A study conducted by the University of Illinois into the effect of advertisements depicting groups of lads clowning around has found that they arouse active dislike in men whose lives do not relate to the image.
Such ‘exaggerated male stereotypes’ lead, the report’s authors contend, to feelings of inadequacy and vulnerability in those exposed to them. Husbands and fathers were found to be particularly put-off by the depiction of young, attractive, single men.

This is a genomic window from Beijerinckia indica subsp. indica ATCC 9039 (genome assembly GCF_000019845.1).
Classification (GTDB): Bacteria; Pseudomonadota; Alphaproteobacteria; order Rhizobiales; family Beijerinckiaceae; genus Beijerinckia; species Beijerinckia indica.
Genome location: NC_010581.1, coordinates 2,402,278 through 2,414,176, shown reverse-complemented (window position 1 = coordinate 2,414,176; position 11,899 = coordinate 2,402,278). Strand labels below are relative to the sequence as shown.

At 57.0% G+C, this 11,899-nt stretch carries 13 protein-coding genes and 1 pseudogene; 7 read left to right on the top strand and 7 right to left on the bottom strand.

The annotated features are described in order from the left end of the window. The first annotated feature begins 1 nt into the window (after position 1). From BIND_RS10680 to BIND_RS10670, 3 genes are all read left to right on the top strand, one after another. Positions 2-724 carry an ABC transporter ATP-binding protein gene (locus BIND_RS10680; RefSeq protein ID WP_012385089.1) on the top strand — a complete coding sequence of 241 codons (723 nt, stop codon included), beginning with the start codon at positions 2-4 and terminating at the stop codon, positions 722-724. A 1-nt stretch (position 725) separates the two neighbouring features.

The findings will provide food for thought for marketers in the knowledge that men still command the purse strings in around a third of households, potentially boding ill for any product portraying itself with a ‘buddy’ image.
To combat this the report’s authors suggest avoiding stereotypical depictions of men as drinkers, buddies or players and instead embrace the more wholesome lives of the un-noted majority.
The University of Illinois contains the first advertising department in the United States, established in 1959.